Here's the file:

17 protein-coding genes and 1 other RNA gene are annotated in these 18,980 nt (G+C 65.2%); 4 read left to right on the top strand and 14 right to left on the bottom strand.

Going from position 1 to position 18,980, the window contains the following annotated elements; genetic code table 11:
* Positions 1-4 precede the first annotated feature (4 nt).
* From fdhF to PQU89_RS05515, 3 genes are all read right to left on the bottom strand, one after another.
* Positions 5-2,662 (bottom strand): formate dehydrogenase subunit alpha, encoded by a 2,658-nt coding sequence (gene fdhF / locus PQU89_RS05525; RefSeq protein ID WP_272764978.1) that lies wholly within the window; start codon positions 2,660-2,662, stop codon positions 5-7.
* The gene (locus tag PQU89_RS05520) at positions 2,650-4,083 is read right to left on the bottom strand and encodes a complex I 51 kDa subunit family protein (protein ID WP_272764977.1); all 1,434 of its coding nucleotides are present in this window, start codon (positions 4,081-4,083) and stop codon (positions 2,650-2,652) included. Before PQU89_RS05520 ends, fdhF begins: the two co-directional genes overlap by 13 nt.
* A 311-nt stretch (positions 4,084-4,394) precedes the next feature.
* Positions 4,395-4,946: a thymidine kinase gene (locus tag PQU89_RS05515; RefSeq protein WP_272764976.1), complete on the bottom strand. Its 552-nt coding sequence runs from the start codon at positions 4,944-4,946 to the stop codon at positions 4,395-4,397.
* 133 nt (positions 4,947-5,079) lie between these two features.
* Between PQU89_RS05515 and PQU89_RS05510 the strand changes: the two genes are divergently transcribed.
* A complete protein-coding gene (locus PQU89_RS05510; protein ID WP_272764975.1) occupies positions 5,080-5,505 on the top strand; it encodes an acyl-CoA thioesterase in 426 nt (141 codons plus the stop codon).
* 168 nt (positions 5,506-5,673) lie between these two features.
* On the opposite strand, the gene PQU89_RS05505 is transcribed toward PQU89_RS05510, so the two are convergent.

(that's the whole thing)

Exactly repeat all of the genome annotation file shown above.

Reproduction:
17 protein-coding genes and 1 other RNA gene are annotated in these 18,980 nt (G+C 65.2%); 4 read left to right on the top strand and 14 right to left on the bottom strand.

Going from position 1 to position 18,980, the window contains the following annotated elements; genetic code table 11:
* Positions 1-4 precede the first annotated feature (4 nt).
* From fdhF to PQU89_RS05515, 3 genes are all read right to left on the bottom strand, one after another.
* Positions 5-2,662 (bottom strand): formate dehydrogenase subunit alpha, encoded by a 2,658-nt coding sequence (gene fdhF / locus PQU89_RS05525; RefSeq protein ID WP_272764978.1) that lies wholly within the window; start codon positions 2,660-2,662, stop codon positions 5-7.
* The gene (locus tag PQU89_RS05520) at positions 2,650-4,083 is read right to left on the bottom strand and encodes a complex I 51 kDa subunit family protein (protein ID WP_272764977.1); all 1,434 of its coding nucleotides are present in this window, start codon (positions 4,081-4,083) and stop codon (positions 2,650-2,652) included. Before PQU89_RS05520 ends, fdhF begins: the two co-directional genes overlap by 13 nt.
* A 311-nt stretch (positions 4,084-4,394) precedes the next feature.
* Positions 4,395-4,946: a thymidine kinase gene (locus tag PQU89_RS05515; RefSeq protein WP_272764976.1), complete on the bottom strand. Its 552-nt coding sequence runs from the start codon at positions 4,944-4,946 to the stop codon at positions 4,395-4,397.
* 133 nt (positions 4,947-5,079) lie between these two features.
* Between PQU89_RS05515 and PQU89_RS05510 the strand changes: the two genes are divergently transcribed.
* A complete protein-coding gene (locus PQU89_RS05510; protein ID WP_272764975.1) occupies positions 5,080-5,505 on the top strand; it encodes an acyl-CoA thioesterase in 426 nt (141 codons plus the stop codon).
* 168 nt (positions 5,506-5,673) lie between these two features.
* On the opposite strand, the gene PQU89_RS05505 is transcribed toward PQU89_RS05510, so the two are convergent.